As Elie and his father are catching a bit of rest in a shed on the march/run to Gleiwitz, Rabbi Eliahu, his mustache ice-laden, finds the father-son pair and inquires about his own son. Elie notes that this rabbi's words always bring peace, and his countenance has never lost its innocence.
For three years, the rabbi and his son have endured everything together: physical abuse, starvation, and camp rotations. And now, the rabbi is in desperate search of his son, having lost him somewhere along the road. He notes:
We lost sight of one another during the journey. I fell behind a little, at the rear of the column. I didn't have the strength to run anymore. And my son didn't notice. That's all I know. Where has he disappeared? Where can I find him?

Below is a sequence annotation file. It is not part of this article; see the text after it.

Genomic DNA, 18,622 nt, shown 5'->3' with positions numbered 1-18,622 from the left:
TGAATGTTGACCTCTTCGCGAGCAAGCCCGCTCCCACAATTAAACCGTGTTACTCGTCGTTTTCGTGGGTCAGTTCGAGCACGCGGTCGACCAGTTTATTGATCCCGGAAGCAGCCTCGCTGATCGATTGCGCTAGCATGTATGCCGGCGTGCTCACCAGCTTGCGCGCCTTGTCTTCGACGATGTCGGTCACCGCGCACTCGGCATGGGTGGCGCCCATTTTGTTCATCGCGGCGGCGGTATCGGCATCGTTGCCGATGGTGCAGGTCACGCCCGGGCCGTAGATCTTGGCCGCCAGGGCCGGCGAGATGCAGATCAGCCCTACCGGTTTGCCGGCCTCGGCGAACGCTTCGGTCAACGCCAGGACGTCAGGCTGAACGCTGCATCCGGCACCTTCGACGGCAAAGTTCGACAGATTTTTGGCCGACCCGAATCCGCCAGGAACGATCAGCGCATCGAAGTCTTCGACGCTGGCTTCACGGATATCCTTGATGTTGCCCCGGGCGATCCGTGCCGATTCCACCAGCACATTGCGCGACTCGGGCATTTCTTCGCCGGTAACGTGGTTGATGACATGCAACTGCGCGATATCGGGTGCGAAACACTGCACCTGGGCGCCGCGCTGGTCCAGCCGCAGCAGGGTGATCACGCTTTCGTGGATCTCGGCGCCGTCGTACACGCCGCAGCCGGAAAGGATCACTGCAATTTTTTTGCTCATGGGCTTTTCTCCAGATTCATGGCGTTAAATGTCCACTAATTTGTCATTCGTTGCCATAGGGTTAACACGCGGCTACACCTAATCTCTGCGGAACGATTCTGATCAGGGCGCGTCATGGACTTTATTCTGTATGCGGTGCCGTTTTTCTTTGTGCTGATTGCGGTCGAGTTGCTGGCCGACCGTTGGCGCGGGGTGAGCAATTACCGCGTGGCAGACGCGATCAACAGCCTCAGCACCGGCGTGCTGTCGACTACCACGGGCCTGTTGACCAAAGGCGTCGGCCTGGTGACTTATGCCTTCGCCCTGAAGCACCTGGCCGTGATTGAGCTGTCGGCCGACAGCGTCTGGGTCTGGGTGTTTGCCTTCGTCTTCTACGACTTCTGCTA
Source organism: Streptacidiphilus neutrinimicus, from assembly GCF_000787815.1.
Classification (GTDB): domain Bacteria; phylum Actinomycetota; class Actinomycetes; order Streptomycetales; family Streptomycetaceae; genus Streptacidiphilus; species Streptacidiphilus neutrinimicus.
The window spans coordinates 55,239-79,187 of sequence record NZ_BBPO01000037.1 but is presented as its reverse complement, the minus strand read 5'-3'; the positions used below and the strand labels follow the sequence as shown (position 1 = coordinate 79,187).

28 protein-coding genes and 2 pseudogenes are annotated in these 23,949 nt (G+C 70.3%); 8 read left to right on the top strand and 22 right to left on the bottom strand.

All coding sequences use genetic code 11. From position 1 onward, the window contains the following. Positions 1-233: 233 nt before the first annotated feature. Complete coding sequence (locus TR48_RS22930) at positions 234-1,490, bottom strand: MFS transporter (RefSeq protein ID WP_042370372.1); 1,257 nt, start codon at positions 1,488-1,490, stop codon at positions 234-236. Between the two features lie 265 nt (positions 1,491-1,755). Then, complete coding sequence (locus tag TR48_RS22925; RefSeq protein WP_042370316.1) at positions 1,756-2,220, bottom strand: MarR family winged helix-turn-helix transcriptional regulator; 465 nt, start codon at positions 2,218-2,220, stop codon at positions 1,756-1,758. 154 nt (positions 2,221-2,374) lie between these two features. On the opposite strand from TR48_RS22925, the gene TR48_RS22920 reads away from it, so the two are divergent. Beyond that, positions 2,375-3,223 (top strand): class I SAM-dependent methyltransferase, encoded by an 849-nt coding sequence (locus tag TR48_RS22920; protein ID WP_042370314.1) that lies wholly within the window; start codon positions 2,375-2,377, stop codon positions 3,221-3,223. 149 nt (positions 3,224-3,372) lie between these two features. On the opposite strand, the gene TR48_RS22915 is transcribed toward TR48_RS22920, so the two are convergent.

At first, Elie can't recall seeing his son, and Rabbi Eliahu leaves without any idea regarding his son's location. And then, suddenly, Elie does recall an important memory. As they ran, Rabbi Eliahu's son had run alongside Elie for a while. But the horrible realization Elie has is that the rabbi's son left him on purpose:
His son had seen him losing ground, sliding back to the rear of the column. He had seen him. And he had continued to run in front, letting the distance between them become greater.
A terrible thought crossed my mind: What if he had wanted to be rid of his father?
Elie realizes that the rabbi's son is no longer willing to risk death for a father who may not make it through this new form of torture. He prioritizes his own life over providing support for his father, and he does so without telling his father about his plan. He abandons his father in an effort to give himself a better chance of survival.
That night, Elie prays to God that he will never become the son that Rabbi Eliahu's son has become.